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Glide On, Pain Off

August 20, 2012

My nipple danger zone is around five miles. It is like sitting in the splash area at a Sea World show. There is a slim chance you won’t get wet, but that is very unlikely. For me, as I approach that five mile mark, or the 35-40 minute range, the chances of a certain repetitive motion ailment increase drastically. Not including musculo-skeletal injuries, chafing is one of the most painful things that can happen during a run. More so than a twisted ankle or pulled hamstring, chafus maximus is very much avoidable. But what is the magical cure to such ails? This runner unequivocally says the answer is Body Glide.

Body Glide: anti-chafe (miracle) balm

Now if this were a serious science experiment, I would also test and evaluate at least one competing alternative. It is always important to experiment in running to see what works best—sneakers, shorts, socks, etc. On the other hand, we runners also tend to stick to one thing once we find a product, workout, or route that works well. Body Glide has been immensely effective, and I do not intend to take my chances elsewhere. The biggest other option for the chafing problem is Vaseline. I keep ChapStick on hand for my lips, and Body Glide for any other potentially chafed areas. With apologies to its supporters, I just find Vaseline unappealing.

For those who have never experienced this, chafing is not just uncomfortable. It is downright painful. If you have ever seen a male runner with two bloody spots seeping through his shirt like a scene from The Natural, then you have witnessed an extreme result of chafing. If you have experienced a red rash-like area in between your thighs about where the shorts rub against them, then you have chafed. For me, it is more likely as the temperature rises and my sweat increases. However, it can definitely also occur in the winter months, especially when I get smug and think I am safe.

Whenever it strikes, it strikes sharply. Chafing hurts, during and after a run. While running, the pain is clear. Every step is another wince. Beware though, jump into a pool or a shower with badly chafed skin and you are sure to howl like a wolf into the night sky. It hurts. Colder water helps but will not make the pain go away. The only remedy is time to heal and some good old fashioned toughness.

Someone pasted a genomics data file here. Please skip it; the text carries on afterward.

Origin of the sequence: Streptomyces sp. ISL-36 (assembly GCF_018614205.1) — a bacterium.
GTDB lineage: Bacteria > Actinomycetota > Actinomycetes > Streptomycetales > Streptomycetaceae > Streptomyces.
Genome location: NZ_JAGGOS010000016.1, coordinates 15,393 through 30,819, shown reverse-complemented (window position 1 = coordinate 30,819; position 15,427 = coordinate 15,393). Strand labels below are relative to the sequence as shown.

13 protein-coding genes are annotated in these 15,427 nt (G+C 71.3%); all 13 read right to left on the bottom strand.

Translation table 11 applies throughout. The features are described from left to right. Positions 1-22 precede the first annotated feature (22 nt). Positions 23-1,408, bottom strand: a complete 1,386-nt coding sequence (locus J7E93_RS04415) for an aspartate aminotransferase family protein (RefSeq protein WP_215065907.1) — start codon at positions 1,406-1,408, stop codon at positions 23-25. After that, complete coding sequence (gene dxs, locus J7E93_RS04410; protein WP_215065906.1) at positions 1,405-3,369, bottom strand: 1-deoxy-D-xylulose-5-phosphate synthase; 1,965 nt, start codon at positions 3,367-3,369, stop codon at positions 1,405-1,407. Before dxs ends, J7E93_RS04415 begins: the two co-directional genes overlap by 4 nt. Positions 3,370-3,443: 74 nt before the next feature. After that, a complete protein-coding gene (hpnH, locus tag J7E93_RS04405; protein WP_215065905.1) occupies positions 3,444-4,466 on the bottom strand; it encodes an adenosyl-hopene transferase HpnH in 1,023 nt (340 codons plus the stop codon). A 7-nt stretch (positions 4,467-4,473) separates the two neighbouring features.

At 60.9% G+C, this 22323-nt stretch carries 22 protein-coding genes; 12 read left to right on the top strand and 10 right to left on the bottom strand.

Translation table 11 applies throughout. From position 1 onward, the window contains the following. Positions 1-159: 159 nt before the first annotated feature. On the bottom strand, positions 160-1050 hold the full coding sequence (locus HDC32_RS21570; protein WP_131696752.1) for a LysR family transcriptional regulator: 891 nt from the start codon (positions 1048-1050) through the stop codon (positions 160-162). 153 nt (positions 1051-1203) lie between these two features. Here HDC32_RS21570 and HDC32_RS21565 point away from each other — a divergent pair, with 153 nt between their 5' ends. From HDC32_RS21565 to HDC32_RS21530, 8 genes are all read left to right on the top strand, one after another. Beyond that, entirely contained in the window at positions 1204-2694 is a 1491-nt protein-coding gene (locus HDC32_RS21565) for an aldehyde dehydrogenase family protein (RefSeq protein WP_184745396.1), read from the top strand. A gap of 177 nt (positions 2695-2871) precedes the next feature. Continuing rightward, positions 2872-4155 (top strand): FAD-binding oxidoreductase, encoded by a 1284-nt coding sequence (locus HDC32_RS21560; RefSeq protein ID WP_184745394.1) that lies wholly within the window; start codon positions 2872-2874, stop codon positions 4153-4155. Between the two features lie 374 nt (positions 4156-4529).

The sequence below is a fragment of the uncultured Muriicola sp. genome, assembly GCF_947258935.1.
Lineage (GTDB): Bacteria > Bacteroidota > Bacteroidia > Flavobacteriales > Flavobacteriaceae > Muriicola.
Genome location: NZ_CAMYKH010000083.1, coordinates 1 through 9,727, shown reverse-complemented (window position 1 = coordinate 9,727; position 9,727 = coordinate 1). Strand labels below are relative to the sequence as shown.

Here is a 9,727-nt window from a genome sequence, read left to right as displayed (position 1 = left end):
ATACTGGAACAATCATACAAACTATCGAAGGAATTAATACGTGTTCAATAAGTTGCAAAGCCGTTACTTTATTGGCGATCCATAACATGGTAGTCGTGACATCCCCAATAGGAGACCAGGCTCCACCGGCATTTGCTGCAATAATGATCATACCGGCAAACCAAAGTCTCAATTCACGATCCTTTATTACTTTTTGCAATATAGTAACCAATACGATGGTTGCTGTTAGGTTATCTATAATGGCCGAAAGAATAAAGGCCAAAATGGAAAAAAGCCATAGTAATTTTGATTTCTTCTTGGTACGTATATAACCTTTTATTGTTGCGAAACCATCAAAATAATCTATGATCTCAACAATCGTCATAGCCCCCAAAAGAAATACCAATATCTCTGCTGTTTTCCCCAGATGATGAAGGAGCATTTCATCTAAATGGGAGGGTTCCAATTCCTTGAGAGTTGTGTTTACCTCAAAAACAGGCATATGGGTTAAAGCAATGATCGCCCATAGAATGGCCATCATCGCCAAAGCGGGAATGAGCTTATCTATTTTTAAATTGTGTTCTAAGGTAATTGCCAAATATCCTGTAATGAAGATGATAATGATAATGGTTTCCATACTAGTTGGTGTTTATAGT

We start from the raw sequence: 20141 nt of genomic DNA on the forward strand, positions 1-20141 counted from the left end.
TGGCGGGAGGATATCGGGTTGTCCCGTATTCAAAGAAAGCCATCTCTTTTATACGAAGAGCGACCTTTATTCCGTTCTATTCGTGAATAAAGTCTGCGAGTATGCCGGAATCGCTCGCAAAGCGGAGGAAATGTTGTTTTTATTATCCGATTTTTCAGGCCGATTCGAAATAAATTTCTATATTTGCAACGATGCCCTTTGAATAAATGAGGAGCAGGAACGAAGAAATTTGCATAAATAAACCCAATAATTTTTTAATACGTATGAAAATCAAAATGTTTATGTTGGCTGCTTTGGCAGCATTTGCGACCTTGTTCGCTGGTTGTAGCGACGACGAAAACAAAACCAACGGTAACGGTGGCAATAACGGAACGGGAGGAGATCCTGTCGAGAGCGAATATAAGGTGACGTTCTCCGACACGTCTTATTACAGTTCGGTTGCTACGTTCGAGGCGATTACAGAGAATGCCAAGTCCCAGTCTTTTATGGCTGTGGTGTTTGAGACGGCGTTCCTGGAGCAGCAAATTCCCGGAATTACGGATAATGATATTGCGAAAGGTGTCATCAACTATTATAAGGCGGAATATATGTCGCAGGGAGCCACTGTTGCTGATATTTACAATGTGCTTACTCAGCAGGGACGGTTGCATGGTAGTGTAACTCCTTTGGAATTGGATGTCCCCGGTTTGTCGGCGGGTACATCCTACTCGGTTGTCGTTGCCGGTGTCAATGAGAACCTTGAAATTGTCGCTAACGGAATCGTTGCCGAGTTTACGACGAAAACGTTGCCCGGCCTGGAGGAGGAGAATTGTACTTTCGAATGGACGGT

Ranging around $10-15 per stick, there is almost no monetary excuse not to have some Body Glide on hand. As a bonus, they also make products specific for women, cyclists, pain relief, and your feet. Usage is as simple as any roll-on deodorant. My advice: apply liberally. Like anything, it is important to learn your individual needs based on your body and apparel choices. Everyone also has different areas of concern for where they need the most protection. Having done many long runs with disastrous results, I finally ran my most recent marathon free and clear of any chafing on my nipples or thighs.

So use the Body Glide. There is absolutely no reason to chafe during a run. Unless it is at the jerk who cut you off at the water station.

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7 comments

  1. I am not in love with body glide. Vaseline is just too goopy to use for anti-chafing, but I am not in love with body glide either…


    • It is definitely a personal preference, but I have found Body Glide to be the perfect mix between efficiency and non-goopyness.


  2. I have thigh chafing. I never go for any length run without applying Glide, even in the winter with long pants. The worse thing is when you get it, it takes days for it to clear up. Thanks for writing about this little spoken of running problem.


  3. Bleeding thru your shirt, where is he chafing?


  4. I was not happy with Body Glide and found a spray called Slik by Skin Strong. No more chafing!


    • Ooh, a spray, very interesting. I love the easy roll-on application of Body Glide. Spray deodorants where never for me either though.



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